I mean, Hemocytoblast is a stem cell which is constantly being differentiated into daughter cells and leads to formation of all the blood cells (having short and limited life spans), so how come those stem cells remain there and continue to function, even when we grow up and finally grow old (i.e for 70 years approx)? The no. of those stem cells gotta be limited.
The trick for the stem cells lies in the way the proliferate and differentiate. See the image (from the reference 1):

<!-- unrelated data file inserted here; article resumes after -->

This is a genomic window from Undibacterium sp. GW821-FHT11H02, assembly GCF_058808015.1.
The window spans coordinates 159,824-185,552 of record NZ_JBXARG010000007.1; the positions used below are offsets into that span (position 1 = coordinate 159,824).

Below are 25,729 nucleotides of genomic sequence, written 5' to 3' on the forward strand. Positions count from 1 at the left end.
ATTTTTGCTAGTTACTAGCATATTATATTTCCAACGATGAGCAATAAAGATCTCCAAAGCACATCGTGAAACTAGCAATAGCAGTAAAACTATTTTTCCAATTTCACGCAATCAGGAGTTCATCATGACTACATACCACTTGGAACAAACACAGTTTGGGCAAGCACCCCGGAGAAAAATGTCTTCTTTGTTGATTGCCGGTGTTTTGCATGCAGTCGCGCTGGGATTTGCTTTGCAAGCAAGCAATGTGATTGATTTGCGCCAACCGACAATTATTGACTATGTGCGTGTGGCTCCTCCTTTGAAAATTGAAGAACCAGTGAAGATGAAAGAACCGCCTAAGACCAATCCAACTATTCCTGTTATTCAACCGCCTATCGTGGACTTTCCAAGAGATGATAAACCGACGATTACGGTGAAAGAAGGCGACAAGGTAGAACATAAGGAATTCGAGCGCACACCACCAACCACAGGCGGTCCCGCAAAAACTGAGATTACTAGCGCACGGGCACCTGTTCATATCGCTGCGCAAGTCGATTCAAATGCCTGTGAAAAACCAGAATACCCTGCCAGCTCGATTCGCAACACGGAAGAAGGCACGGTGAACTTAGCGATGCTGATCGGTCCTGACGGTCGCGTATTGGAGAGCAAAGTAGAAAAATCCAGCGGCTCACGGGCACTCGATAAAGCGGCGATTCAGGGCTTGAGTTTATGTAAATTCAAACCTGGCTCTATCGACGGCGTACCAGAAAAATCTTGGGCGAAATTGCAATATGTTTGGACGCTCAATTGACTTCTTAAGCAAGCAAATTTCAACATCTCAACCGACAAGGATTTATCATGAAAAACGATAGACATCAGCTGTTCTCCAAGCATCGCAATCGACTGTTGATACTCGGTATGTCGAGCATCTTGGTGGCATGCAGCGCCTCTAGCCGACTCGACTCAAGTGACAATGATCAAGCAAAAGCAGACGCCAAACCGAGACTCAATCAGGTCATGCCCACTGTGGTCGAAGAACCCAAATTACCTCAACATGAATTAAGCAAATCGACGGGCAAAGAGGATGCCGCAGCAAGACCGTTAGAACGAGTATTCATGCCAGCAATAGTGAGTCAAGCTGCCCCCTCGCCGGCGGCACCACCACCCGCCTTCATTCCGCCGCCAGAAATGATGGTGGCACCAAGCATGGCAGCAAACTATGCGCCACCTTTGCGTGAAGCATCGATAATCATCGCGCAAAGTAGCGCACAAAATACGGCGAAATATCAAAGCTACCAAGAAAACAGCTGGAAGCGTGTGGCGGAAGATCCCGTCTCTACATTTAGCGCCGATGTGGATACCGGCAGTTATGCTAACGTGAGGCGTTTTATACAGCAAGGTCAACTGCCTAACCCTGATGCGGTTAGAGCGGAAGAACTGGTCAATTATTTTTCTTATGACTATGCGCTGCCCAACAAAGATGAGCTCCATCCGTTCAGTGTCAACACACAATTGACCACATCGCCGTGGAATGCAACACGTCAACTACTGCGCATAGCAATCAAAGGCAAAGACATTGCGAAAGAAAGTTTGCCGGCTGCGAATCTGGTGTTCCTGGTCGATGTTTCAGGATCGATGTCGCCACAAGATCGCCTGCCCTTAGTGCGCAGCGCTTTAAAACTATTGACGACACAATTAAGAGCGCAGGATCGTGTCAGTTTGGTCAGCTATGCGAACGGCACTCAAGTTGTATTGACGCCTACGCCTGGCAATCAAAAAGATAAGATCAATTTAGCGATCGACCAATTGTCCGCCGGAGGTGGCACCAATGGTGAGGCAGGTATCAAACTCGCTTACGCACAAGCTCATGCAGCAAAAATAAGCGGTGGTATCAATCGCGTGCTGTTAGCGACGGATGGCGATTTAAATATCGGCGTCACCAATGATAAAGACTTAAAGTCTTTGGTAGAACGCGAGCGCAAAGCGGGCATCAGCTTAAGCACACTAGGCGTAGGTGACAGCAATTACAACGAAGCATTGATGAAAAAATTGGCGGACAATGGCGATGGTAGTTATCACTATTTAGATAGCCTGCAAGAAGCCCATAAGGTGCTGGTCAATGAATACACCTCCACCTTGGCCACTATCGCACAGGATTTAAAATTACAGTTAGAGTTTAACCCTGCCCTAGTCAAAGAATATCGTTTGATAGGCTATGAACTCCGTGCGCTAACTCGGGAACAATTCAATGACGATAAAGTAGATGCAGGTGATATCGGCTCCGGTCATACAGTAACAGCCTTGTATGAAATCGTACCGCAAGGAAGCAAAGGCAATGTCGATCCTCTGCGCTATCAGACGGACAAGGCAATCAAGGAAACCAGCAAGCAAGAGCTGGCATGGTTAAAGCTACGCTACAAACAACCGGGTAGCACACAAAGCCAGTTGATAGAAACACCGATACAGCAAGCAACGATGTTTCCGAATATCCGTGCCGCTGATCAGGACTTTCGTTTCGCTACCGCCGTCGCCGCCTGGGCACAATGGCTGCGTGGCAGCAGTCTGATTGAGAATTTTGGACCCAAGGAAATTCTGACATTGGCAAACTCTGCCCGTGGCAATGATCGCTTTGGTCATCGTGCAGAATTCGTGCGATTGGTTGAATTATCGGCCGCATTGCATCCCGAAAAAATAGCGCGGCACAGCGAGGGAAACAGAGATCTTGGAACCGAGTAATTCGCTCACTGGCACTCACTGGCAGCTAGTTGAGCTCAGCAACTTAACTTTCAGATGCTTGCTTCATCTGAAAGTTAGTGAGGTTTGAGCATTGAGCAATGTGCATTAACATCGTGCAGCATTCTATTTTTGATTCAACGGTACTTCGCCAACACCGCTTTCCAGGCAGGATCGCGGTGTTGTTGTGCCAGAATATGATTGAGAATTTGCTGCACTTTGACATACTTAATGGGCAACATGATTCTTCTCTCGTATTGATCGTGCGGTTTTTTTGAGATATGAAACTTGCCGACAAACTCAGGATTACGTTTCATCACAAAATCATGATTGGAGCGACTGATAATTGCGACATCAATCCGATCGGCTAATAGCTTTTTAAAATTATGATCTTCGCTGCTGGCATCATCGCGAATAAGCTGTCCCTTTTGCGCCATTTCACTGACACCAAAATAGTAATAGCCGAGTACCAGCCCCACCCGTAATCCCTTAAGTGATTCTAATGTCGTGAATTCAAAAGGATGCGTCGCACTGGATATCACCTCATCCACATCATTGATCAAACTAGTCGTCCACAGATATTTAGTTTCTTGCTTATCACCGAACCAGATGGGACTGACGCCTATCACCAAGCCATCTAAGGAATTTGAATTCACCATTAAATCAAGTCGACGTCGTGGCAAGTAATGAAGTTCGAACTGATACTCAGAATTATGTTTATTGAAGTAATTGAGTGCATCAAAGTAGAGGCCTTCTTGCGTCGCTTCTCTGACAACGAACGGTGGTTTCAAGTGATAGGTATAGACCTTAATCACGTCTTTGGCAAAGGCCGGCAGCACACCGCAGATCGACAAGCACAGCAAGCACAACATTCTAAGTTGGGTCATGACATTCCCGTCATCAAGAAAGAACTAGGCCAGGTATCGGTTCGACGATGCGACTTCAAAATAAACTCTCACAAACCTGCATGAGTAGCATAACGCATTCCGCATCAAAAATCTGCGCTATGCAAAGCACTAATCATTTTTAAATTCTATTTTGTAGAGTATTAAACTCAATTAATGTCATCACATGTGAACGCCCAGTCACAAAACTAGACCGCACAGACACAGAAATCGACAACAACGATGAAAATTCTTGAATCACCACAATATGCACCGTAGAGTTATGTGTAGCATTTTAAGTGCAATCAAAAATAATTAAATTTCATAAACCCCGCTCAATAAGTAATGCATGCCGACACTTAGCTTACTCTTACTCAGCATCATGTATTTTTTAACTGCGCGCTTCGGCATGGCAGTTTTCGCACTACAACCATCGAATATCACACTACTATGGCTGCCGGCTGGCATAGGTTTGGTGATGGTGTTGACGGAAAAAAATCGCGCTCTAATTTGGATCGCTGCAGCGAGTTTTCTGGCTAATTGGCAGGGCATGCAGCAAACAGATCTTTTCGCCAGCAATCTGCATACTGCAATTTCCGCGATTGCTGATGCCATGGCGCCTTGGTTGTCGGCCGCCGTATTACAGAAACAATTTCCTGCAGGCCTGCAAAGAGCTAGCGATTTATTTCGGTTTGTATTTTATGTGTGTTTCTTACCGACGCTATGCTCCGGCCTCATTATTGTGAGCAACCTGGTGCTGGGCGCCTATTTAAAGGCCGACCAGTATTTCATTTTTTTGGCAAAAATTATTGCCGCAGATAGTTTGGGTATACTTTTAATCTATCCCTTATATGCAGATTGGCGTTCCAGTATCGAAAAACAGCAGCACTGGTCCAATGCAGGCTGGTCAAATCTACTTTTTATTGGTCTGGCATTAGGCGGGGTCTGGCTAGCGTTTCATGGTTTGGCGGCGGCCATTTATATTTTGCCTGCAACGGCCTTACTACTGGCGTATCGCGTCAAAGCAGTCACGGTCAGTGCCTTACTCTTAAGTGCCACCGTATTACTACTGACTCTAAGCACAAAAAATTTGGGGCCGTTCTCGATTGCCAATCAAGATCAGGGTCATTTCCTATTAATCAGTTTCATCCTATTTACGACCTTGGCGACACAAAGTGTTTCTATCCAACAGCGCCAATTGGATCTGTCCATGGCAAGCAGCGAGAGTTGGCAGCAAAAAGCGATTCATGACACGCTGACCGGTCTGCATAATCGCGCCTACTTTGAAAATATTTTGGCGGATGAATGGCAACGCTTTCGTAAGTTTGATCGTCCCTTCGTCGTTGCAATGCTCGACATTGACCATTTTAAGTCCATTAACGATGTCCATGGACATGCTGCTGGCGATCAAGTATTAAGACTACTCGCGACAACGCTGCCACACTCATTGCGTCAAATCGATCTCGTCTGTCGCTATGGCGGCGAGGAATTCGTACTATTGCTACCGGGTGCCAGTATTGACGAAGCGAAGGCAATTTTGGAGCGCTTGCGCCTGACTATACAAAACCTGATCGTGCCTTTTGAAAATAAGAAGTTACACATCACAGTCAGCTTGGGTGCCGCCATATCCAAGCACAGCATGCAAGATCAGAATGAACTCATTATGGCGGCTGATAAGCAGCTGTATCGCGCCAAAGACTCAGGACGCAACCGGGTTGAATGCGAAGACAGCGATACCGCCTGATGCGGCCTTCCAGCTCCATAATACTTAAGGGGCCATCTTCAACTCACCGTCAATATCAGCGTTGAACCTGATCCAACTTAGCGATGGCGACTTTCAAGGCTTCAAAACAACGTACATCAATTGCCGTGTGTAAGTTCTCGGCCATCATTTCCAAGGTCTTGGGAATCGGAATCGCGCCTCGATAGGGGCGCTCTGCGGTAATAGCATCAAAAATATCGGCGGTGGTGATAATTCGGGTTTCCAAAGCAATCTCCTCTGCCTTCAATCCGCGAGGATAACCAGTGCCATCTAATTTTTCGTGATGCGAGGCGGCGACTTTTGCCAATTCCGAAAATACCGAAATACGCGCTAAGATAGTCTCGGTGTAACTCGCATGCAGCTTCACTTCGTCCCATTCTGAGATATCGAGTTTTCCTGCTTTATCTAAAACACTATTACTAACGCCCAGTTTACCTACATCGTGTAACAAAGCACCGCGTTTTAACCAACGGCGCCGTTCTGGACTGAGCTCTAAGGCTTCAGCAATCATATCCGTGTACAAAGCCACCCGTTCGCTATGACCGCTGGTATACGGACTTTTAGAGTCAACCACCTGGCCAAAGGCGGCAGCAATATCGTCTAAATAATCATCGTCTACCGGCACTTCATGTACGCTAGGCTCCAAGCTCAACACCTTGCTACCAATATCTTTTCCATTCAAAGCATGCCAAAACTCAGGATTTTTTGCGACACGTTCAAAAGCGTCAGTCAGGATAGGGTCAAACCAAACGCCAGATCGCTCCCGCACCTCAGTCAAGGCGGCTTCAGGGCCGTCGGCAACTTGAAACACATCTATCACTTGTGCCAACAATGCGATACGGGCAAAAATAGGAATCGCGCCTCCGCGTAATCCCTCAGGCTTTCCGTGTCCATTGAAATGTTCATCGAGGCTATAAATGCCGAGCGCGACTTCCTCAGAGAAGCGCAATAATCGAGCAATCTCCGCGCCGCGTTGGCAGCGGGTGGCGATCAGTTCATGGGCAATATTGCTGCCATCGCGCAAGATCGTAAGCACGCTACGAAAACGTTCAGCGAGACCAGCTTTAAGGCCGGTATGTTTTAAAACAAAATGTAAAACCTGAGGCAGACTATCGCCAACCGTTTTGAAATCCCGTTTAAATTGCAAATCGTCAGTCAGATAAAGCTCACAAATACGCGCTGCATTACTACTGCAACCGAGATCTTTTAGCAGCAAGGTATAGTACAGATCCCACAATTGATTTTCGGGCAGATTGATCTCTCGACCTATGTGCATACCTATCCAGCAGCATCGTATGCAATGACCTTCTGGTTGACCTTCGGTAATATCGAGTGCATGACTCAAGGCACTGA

Stem cells have the problem that they need to differentiate and maintain their population at the same time (subfigure a). This can either be done by asymmetric cell division which leads to one daughter which is still a stem cell and one which has been differentiated (subfigure b). Then it is possible that the cells divide only symmetrical (as shown in subfigure c) so they will either deliver two stem cells or two differentiated cells. And then it is possible (shown in subfigure d) that both possibilities are mixed and that symmetrical and assymetrical division occurs. Either way you get both: Differentiated cells and you still manage to maintain the stem cell pool.